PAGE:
Perioperative outcomes after open radical cystectomy for muscle invasive bladder cancer
Introductions: Radical cystectomy with bilateral pelvic lymphadenectomy is a primary intervention for muscle invasive or refractory, high grade Ta, T1, Tis bladder cancer. Owing to its major undertaking, patient succumbs to infection and various morbidities. This study was to assess the perioperative outcomes and complications of radical cystectomy.
Methods: This retrospective study analyzed the perioperative outcome (early mortality within 30 days, length of stay, requirement of blood transfusion) of radical cystectomy in patients with bladder cancer during four years at Patan Hospital, Patan Academy of Health Sciences, Lalitpur, Nepal. Ethical approval was obtained. Study variables included patient’s demographics, presenting symptoms, tumor types and configuration, need for blood transfusion, length of surgery, pathological stages, types of urinary diversions, hospital stay, early (<30 days) and late (31-90 days) morbidity and mortality.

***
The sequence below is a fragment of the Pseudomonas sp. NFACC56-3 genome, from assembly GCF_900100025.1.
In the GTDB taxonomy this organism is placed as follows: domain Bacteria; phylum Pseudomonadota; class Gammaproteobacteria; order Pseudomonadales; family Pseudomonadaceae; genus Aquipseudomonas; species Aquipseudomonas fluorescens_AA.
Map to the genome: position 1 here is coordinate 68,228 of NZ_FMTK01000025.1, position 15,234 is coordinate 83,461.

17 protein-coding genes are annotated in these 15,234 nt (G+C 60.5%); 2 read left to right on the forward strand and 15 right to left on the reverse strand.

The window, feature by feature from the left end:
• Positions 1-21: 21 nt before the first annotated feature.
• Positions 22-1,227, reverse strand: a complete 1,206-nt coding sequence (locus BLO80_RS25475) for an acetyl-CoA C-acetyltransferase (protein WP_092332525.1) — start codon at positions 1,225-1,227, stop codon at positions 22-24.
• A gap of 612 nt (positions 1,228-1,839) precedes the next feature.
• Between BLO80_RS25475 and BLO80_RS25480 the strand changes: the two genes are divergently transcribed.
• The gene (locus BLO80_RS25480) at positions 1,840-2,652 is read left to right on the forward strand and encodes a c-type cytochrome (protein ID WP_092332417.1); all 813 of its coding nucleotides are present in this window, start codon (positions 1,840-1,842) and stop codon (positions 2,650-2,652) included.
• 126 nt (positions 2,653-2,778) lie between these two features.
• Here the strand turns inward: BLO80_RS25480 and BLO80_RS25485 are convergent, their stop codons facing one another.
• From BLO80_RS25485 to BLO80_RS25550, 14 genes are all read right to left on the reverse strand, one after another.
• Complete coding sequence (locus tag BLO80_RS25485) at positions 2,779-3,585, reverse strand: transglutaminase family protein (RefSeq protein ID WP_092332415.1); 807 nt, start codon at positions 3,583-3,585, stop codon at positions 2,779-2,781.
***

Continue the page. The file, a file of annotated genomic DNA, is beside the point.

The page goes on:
Results: Total 32 patients underwent radical cystectomy. Data analysed on 18 patients, mean age was 66.7 years and painless hematuria 17 (94.4%). All were transitional cell carcinoma, high grade lesion in 17 (94.4%). Overall 6 (33.3%) patients developed early postoperative complications, paralytic ileus and prolong lymph drainage in 5 (27.8%), wound dehiscence in 4 (22.2%) and ureteric catheter dislodgement in two. There were 2 (11.1% of 18) mortalities (the mortality audit showed total 5 (15.6%) out of 32 radical cystectomy during the study period
Conclusions: Perioperative complications occurred in 1/3rd following radical cystectomy for muscle invasive bladder, more complications in those with preoperative associated co-morbidities.
Keywords: bladder cancer, radical cystectomy, perioperative complications